We can help patients in pain. With well-trained clinical staff and knowledgeable administrative team members, we can work together to take care of people in a kind and caring way. In this section you will learn how to handle emergency patients so that they are seen in a timely manner and supported in a caring way.
Our job is also to manage these emergencies in a way that doesn’t completely destroy our existing patient schedule. It’s just not fair to make existing patients who scheduled appointments wait to be seen. So, your job is to plan for emergencies, know how to schedule them appropriately and then handle their checkout successfully.
You do not have to decide if the patient is a “real emergency” or not. If the person seems to be upset or concerned and asks to be seen same day, then it is okay to treat them as an emergency. And, you can do this because you have a plan for handling these patients.
Emergency patients generally call in and ask for an appointment as soon as possible. When you recognize that you have an emergency patient on the phone, grab an emergency form and fill out the top questions.
To download a copy of the emergency form: Emergency exam form
The questions include:
You can create a clinical note template in the tooth chart for Emergencies using these questions. If you choose to do that, then simply:
All emergencies are scheduled for 30 minutes with a member of the staff. If a doctor has open time, try to get the emergency in BEFORE the doctors’ opening. This may mean you not only can fill the doctor’s schedule, but also get treatment for the client quickly.
In the appointment notes, please insert dateline and type a brief synopsis of the problem the patient is having – based on your questions above.
If the patient refuses to come in today, be sure to document this in their clinical notes. By making this note, the dentist can see why the patient called in two days ago in pain but wasn’t seen immediately. If this happens, then your responsibility is only to give them the first open appointment that is convenient for them.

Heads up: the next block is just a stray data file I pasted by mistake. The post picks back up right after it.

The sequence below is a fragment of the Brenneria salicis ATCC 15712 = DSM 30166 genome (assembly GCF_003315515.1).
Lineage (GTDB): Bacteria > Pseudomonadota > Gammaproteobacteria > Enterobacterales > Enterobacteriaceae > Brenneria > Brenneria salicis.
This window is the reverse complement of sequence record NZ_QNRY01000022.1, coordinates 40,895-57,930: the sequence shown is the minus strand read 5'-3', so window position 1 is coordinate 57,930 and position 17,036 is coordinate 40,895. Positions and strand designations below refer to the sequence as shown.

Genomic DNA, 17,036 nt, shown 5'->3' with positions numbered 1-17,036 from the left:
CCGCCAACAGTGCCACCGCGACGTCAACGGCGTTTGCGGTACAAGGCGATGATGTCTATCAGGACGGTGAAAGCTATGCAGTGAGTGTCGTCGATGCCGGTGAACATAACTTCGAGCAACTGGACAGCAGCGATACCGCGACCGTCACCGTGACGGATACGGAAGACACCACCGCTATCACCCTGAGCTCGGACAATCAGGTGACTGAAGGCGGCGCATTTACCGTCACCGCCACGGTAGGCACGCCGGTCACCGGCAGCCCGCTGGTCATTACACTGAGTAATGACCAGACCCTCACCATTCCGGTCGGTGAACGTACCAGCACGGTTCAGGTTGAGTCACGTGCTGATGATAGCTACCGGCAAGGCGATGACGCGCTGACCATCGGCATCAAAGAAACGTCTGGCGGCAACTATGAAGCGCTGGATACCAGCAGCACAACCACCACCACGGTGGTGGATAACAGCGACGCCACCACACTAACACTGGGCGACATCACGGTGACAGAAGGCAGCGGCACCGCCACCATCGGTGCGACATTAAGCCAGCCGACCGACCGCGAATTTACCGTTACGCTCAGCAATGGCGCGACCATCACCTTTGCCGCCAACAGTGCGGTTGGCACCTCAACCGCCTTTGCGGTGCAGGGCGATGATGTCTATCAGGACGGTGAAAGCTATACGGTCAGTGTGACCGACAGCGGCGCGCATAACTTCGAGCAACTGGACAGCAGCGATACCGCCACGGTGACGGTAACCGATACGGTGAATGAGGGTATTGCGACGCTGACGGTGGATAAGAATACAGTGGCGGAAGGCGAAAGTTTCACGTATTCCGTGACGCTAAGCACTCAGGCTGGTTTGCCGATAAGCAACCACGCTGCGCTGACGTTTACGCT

Additionally, it is your responsibility to let the doctor and his staff know if the patient has an outstanding balance (already on a contract, sent to collections in the past or written off in the past). Make a note in the appointment and clinical notes concerning the balance so the doctor and his staff will be sure to have financial arrangements done with a front staff person before any treatment is done. If the doctor decides to do treatment without financial arrangements, put a note in the system to that effect.
Here are some “home remedy” ideas to help your clients be comfortable until they can get in to see us:
Toothache – Floss both sides of the tooth gently; Rinse with warm water to remove any food. Crushed ice compress on cheek if there is swelling – no heat; NO ASPIRIN against the tooth; the acid can burn the gums.Use Ibuprofen – 4 tablets every 6-8 hours.
Broken tooth or filling – Rinse with warm water; avoid extremely hot/cold things; Wet cotton or sugarless gum can fill the area and protect the cheek and tongue
Knocked out tooth – Have them come in immediately, then worry about who will help. Tooth must be back in the socket in 30 minutes! Don’t touch the root of the tooth.Don’t clean the tooth. Tell the patient to put the tooth in container of milk (very near the composition of body fluids).
Broken braces or wire- Cover with wax, cotton, or chewing gum; Remove wire if it will come out. Bring any loose pieces with you.
Cut tongue, cheek, lip – Gently rinse mouth with cold water; Apply pressure to cut with clean, moist towel.If blood spurts and doesn’t stop, go to hospital emergency room
Swelling with or without pain – This is a sign of serious infection. See a dentist immediately or go to hospital emergency room.
Possible broken jaw – Immobilize jaw with scarf or towel. Apply crushed ice compress gently (reduce swelling). Go to the hospital.
Loose crown – Try to re-cement temporarily with denture adhesive.
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